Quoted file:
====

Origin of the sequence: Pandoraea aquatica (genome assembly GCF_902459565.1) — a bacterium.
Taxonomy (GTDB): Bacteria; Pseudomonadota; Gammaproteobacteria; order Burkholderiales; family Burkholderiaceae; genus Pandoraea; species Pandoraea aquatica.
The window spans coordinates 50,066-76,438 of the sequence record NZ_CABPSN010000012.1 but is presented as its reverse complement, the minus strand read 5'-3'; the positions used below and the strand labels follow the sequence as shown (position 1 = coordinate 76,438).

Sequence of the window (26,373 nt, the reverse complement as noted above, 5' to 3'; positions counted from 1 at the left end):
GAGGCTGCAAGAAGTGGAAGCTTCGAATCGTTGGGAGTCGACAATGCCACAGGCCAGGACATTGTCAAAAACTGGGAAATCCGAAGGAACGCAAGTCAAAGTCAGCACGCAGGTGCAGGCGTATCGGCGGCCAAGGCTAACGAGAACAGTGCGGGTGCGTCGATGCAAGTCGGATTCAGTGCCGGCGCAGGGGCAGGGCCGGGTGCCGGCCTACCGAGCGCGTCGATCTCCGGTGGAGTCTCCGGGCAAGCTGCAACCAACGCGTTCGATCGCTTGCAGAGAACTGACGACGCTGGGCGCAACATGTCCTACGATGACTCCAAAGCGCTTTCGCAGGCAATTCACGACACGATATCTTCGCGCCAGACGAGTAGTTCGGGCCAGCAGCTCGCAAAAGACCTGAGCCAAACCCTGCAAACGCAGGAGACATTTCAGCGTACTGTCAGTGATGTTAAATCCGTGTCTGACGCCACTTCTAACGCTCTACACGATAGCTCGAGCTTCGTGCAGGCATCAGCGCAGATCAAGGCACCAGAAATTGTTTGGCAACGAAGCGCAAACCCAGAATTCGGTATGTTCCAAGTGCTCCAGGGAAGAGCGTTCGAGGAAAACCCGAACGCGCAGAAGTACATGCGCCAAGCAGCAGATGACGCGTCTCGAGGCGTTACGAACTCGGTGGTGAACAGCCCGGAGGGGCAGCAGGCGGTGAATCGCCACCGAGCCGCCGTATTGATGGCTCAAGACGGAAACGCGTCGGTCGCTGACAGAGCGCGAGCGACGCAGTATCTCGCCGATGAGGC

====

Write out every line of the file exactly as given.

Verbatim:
Origin of the sequence: Pandoraea aquatica (genome assembly GCF_902459565.1) — a bacterium.
Taxonomy (GTDB): Bacteria; Pseudomonadota; Gammaproteobacteria; order Burkholderiales; family Burkholderiaceae; genus Pandoraea; species Pandoraea aquatica.
The window spans coordinates 50,066-76,438 of the sequence record NZ_CABPSN010000012.1 but is presented as its reverse complement, the minus strand read 5'-3'; the positions used below and the strand labels follow the sequence as shown (position 1 = coordinate 76,438).

Sequence of the window (26,373 nt, the reverse complement as noted above, 5' to 3'; positions counted from 1 at the left end):
GAGGCTGCAAGAAGTGGAAGCTTCGAATCGTTGGGAGTCGACAATGCCACAGGCCAGGACATTGTCAAAAACTGGGAAATCCGAAGGAACGCAAGTCAAAGTCAGCACGCAGGTGCAGGCGTATCGGCGGCCAAGGCTAACGAGAACAGTGCGGGTGCGTCGATGCAAGTCGGATTCAGTGCCGGCGCAGGGGCAGGGCCGGGTGCCGGCCTACCGAGCGCGTCGATCTCCGGTGGAGTCTCCGGGCAAGCTGCAACCAACGCGTTCGATCGCTTGCAGAGAACTGACGACGCTGGGCGCAACATGTCCTACGATGACTCCAAAGCGCTTTCGCAGGCAATTCACGACACGATATCTTCGCGCCAGACGAGTAGTTCGGGCCAGCAGCTCGCAAAAGACCTGAGCCAAACCCTGCAAACGCAGGAGACATTTCAGCGTACTGTCAGTGATGTTAAATCCGTGTCTGACGCCACTTCTAACGCTCTACACGATAGCTCGAGCTTCGTGCAGGCATCAGCGCAGATCAAGGCACCAGAAATTGTTTGGCAACGAAGCGCAAACCCAGAATTCGGTATGTTCCAAGTGCTCCAGGGAAGAGCGTTCGAGGAAAACCCGAACGCGCAGAAGTACATGCGCCAAGCAGCAGATGACGCGTCTCGAGGCGTTACGAACTCGGTGGTGAACAGCCCGGAGGGGCAGCAGGCGGTGAATCGCCACCGAGCCGCCGTATTGATGGCTCAAGACGGAAACGCGTCGGTCGCTGACAGAGCGCGAGCGACGCAGTATCTCGCCGATGAGGC